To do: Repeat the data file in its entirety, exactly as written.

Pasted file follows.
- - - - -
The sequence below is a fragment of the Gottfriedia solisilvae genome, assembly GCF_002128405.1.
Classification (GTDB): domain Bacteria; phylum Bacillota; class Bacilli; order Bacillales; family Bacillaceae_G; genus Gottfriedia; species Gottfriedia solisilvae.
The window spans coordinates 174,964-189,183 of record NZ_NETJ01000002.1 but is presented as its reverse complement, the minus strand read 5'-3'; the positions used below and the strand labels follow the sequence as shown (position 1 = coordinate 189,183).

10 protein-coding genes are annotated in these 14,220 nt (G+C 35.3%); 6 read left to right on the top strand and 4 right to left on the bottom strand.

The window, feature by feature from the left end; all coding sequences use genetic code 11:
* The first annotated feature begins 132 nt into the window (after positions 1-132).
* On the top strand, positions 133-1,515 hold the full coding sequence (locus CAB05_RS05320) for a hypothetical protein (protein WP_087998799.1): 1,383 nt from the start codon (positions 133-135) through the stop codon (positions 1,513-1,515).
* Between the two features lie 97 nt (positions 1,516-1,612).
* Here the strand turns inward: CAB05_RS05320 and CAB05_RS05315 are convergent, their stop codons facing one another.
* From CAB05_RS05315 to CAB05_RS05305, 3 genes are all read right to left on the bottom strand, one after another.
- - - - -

The sequence below is a fragment of the Gottfriedia solisilvae genome, assembly GCF_002128405.1.
Classification (GTDB): domain Bacteria; phylum Bacillota; class Bacilli; order Bacillales; family Bacillaceae_G; genus Gottfriedia; species Gottfriedia solisilvae.
The window spans coordinates 174,964-189,183 of record NZ_NETJ01000002.1 but is presented as its reverse complement, the minus strand read 5'-3'; the positions used below and the strand labels follow the sequence as shown (position 1 = coordinate 189,183).

10 protein-coding genes are annotated in these 14,220 nt (G+C 35.3%); 6 read left to right on the top strand and 4 right to left on the bottom strand.

The window, feature by feature from the left end; all coding sequences use genetic code 11:
* The first annotated feature begins 132 nt into the window (after positions 1-132).
* On the top strand, positions 133-1,515 hold the full coding sequence (locus CAB05_RS05320) for a hypothetical protein (protein WP_087998799.1): 1,383 nt from the start codon (positions 133-135) through the stop codon (positions 1,513-1,515).
* Between the two features lie 97 nt (positions 1,516-1,612).
* Here the strand turns inward: CAB05_RS05320 and CAB05_RS05315 are convergent, their stop codons facing one another.
* From CAB05_RS05315 to CAB05_RS05305, 3 genes are all read right to left on the bottom strand, one after another.